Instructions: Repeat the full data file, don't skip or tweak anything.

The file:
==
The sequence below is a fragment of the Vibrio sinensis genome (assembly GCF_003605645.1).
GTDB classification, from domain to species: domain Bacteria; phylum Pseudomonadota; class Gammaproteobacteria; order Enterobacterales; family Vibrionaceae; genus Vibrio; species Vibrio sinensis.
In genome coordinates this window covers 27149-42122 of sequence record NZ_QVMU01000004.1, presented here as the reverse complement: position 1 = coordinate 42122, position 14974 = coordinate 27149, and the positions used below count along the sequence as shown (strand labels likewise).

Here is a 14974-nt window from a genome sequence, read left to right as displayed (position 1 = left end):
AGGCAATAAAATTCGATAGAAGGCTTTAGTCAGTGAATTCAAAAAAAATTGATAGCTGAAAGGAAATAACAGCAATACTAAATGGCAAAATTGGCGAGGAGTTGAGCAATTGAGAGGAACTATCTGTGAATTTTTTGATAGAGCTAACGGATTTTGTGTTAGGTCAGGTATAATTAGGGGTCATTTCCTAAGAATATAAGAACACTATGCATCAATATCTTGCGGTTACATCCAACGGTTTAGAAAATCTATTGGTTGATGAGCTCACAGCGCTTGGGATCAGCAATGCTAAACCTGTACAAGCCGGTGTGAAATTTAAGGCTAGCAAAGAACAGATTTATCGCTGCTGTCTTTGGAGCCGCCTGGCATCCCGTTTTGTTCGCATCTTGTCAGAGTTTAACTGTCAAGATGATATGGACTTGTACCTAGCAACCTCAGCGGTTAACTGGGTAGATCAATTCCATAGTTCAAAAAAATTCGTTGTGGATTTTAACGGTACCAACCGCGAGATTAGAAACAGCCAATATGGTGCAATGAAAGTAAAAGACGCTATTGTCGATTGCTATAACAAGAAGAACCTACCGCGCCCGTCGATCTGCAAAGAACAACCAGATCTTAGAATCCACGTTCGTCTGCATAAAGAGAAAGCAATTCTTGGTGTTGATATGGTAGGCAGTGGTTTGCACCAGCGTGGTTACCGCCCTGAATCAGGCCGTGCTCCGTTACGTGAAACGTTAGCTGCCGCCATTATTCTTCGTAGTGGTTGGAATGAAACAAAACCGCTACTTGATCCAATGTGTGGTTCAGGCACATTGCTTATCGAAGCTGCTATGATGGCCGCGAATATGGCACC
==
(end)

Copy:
The sequence below is a fragment of the Vibrio sinensis genome (assembly GCF_003605645.1).
GTDB classification, from domain to species: domain Bacteria; phylum Pseudomonadota; class Gammaproteobacteria; order Enterobacterales; family Vibrionaceae; genus Vibrio; species Vibrio sinensis.
In genome coordinates this window covers 27149-42122 of sequence record NZ_QVMU01000004.1, presented here as the reverse complement: position 1 = coordinate 42122, position 14974 = coordinate 27149, and the positions used below count along the sequence as shown (strand labels likewise).

Here is a 14974-nt window from a genome sequence, read left to right as displayed (position 1 = left end):
AGGCAATAAAATTCGATAGAAGGCTTTAGTCAGTGAATTCAAAAAAAATTGATAGCTGAAAGGAAATAACAGCAATACTAAATGGCAAAATTGGCGAGGAGTTGAGCAATTGAGAGGAACTATCTGTGAATTTTTTGATAGAGCTAACGGATTTTGTGTTAGGTCAGGTATAATTAGGGGTCATTTCCTAAGAATATAAGAACACTATGCATCAATATCTTGCGGTTACATCCAACGGTTTAGAAAATCTATTGGTTGATGAGCTCACAGCGCTTGGGATCAGCAATGCTAAACCTGTACAAGCCGGTGTGAAATTTAAGGCTAGCAAAGAACAGATTTATCGCTGCTGTCTTTGGAGCCGCCTGGCATCCCGTTTTGTTCGCATCTTGTCAGAGTTTAACTGTCAAGATGATATGGACTTGTACCTAGCAACCTCAGCGGTTAACTGGGTAGATCAATTCCATAGTTCAAAAAAATTCGTTGTGGATTTTAACGGTACCAACCGCGAGATTAGAAACAGCCAATATGGTGCAATGAAAGTAAAAGACGCTATTGTCGATTGCTATAACAAGAAGAACCTACCGCGCCCGTCGATCTGCAAAGAACAACCAGATCTTAGAATCCACGTTCGTCTGCATAAAGAGAAAGCAATTCTTGGTGTTGATATGGTAGGCAGTGGTTTGCACCAGCGTGGTTACCGCCCTGAATCAGGCCGTGCTCCGTTACGTGAAACGTTAGCTGCCGCCATTATTCTTCGTAGTGGTTGGAATGAAACAAAACCGCTACTTGATCCAATGTGTGGTTCAGGCACATTGCTTATCGAAGCTGCTATGATGGCCGCGAATATGGCACC